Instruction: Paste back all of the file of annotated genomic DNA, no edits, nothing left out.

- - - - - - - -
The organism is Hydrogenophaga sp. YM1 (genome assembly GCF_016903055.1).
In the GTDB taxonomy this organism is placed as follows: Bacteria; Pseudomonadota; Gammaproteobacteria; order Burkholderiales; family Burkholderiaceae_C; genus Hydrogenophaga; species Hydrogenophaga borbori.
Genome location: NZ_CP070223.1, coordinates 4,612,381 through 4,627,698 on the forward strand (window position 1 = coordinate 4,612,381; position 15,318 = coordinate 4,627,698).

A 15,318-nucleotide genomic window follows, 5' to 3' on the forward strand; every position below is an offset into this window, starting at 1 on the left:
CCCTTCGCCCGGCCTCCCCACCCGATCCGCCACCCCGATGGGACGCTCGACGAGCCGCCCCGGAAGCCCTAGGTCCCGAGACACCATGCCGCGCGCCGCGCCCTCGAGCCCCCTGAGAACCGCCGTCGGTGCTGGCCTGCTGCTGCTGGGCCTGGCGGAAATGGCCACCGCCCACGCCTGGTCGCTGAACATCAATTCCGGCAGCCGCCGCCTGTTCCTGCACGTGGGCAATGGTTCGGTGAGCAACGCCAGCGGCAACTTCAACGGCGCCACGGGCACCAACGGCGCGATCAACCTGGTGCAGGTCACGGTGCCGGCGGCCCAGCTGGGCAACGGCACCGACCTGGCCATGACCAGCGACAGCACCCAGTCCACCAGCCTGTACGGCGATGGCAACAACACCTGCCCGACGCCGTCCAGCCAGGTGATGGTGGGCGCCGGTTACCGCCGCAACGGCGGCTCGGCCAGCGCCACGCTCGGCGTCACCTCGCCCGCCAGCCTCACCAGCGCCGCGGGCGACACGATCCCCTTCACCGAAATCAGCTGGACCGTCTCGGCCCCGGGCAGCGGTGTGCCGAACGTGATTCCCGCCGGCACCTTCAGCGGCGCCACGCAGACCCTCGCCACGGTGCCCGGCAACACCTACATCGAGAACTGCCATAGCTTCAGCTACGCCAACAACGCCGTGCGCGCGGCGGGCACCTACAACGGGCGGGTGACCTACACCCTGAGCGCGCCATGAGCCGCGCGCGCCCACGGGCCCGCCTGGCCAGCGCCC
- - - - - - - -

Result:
The organism is Hydrogenophaga sp. YM1 (genome assembly GCF_016903055.1).
In the GTDB taxonomy this organism is placed as follows: Bacteria; Pseudomonadota; Gammaproteobacteria; order Burkholderiales; family Burkholderiaceae_C; genus Hydrogenophaga; species Hydrogenophaga borbori.
Genome location: NZ_CP070223.1, coordinates 4,612,381 through 4,627,698 on the forward strand (window position 1 = coordinate 4,612,381; position 15,318 = coordinate 4,627,698).

A 15,318-nucleotide genomic window follows, 5' to 3' on the forward strand; every position below is an offset into this window, starting at 1 on the left:
CCCTTCGCCCGGCCTCCCCACCCGATCCGCCACCCCGATGGGACGCTCGACGAGCCGCCCCGGAAGCCCTAGGTCCCGAGACACCATGCCGCGCGCCGCGCCCTCGAGCCCCCTGAGAACCGCCGTCGGTGCTGGCCTGCTGCTGCTGGGCCTGGCGGAAATGGCCACCGCCCACGCCTGGTCGCTGAACATCAATTCCGGCAGCCGCCGCCTGTTCCTGCACGTGGGCAATGGTTCGGTGAGCAACGCCAGCGGCAACTTCAACGGCGCCACGGGCACCAACGGCGCGATCAACCTGGTGCAGGTCACGGTGCCGGCGGCCCAGCTGGGCAACGGCACCGACCTGGCCATGACCAGCGACAGCACCCAGTCCACCAGCCTGTACGGCGATGGCAACAACACCTGCCCGACGCCGTCCAGCCAGGTGATGGTGGGCGCCGGTTACCGCCGCAACGGCGGCTCGGCCAGCGCCACGCTCGGCGTCACCTCGCCCGCCAGCCTCACCAGCGCCGCGGGCGACACGATCCCCTTCACCGAAATCAGCTGGACCGTCTCGGCCCCGGGCAGCGGTGTGCCGAACGTGATTCCCGCCGGCACCTTCAGCGGCGCCACGCAGACCCTCGCCACGGTGCCCGGCAACACCTACATCGAGAACTGCCATAGCTTCAGCTACGCCAACAACGCCGTGCGCGCGGCGGGCACCTACAACGGGCGGGTGACCTACACCCTGAGCGCGCCATGAGCCGCGCGCGCCCACGGGCCCGCCTGGCCAGCGCCC